<font size=-1>[ This Message was edited by: Gsquare on 2002-01-25 23:22 ]</font>

<font size=-1>[ This Message was edited by: Gsquare on 2002-01-25 23:26 ]</font>

Wiley
2002-Jan-28, 10:39 PM
On 2002-01-25 23:19, Gsquare wrote:

The most interesting thing (as you stated)is the fact that the 1/R factor of potentials does not change with acceleration but remains unchanged in inertial and non inertial frames; whereas light is acceleration dependent.


Careful, do not equate fields or radiation with light. Light has many different representations, e.g., fields, potentials, quanta. It is more correct to say that the fields are acceleration dependent.



Does this not imply that light has no independent existence whereas potentials, being much more fundamental, DO ?


Very tricky question. In classical EM the potentials have no physical meaning; hence the fields are more fundamental. However in quantum mechanics the situation is reversed, the potentials are more fundamental.

So which is more fundamental? I don't think anybody knows. Until theres a solid link between classical EM and quantum mechanics, i.e., until we can go smoothly from the microscopic to the macroscopic, I don't think that question can be definitively answered.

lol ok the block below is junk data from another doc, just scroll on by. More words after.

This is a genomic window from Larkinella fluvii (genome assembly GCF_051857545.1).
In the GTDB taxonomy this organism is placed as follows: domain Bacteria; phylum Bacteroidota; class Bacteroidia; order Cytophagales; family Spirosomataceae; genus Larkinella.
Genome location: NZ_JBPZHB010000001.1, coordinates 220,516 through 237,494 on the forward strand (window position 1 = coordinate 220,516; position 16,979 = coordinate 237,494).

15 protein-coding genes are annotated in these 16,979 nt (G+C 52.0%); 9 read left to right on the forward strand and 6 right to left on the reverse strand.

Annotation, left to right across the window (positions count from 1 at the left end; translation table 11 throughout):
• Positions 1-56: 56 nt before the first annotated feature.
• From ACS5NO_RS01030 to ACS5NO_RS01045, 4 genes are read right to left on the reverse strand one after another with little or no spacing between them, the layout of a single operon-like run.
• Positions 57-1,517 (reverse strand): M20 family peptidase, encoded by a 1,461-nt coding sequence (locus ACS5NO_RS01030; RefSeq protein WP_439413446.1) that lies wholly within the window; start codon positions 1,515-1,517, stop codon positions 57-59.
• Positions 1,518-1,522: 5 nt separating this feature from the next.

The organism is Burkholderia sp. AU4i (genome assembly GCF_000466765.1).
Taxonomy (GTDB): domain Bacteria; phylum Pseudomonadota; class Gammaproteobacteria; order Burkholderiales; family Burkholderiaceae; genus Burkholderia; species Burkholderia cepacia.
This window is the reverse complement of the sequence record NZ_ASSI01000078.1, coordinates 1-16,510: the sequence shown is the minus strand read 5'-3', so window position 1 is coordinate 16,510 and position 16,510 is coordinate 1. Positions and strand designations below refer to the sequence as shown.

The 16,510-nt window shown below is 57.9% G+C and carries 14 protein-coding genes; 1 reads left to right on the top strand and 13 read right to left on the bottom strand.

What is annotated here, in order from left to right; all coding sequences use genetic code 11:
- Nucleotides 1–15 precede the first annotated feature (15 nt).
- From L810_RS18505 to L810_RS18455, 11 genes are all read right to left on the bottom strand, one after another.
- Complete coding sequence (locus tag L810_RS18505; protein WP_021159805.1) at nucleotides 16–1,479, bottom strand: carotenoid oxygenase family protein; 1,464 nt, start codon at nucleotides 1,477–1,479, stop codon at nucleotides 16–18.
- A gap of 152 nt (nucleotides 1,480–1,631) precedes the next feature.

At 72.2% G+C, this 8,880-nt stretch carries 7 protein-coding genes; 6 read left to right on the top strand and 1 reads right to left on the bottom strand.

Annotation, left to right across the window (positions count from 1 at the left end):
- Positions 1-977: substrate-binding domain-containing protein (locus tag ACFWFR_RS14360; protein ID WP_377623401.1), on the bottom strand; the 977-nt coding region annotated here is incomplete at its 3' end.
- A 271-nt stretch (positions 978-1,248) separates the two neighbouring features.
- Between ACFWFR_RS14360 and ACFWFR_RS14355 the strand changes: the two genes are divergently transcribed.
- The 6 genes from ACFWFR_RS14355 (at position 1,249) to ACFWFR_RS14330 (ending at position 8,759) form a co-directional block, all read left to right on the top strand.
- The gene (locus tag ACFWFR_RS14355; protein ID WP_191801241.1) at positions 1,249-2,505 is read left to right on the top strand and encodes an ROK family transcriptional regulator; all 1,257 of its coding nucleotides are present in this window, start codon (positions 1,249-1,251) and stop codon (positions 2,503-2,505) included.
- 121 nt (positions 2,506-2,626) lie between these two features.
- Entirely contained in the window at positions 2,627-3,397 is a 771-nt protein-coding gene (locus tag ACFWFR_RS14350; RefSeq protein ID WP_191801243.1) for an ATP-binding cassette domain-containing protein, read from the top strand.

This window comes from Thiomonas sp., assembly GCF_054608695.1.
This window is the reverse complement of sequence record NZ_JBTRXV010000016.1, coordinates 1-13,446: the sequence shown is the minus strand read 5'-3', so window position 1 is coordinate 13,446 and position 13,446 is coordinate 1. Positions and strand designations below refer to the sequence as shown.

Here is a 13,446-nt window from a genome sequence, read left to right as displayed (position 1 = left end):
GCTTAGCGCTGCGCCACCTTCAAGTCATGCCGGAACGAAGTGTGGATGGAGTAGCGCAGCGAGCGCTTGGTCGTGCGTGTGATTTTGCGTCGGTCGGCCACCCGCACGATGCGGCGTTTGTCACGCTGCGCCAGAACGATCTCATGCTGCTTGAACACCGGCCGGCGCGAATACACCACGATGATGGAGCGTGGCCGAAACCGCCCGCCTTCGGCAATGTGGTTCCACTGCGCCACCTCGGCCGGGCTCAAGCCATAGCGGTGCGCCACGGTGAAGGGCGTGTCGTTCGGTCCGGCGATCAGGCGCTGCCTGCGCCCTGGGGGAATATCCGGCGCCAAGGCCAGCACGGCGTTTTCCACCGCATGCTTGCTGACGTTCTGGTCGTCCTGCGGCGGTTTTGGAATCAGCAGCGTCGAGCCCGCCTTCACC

Which brings up the energetics:
To exemplify further, suppose we again have a charge in free fall in a g field. The co-accelerating observer receives no EM energy or momentum, but the stationary observer does! From whence does the energy originate ?


EM radiation is not the same as EM energy. Radiation decays at 1/R but EM energy has no specified decay. If the source is not accelerating with respect to the observer, the EM energy decays at 1/R^2. All frames will measure EM energy, it's the rate of decay that is different.

The rest of your questions, I must think about.


"Pinky, are you pondering what I'm pondering?"

Chuck
2002-Jan-29, 01:42 AM
If we could detect gravitons then would their presence or absence tell us whether we were in a gravitional field or accelerating spaceship?

2002-Jan-29, 11:38 PM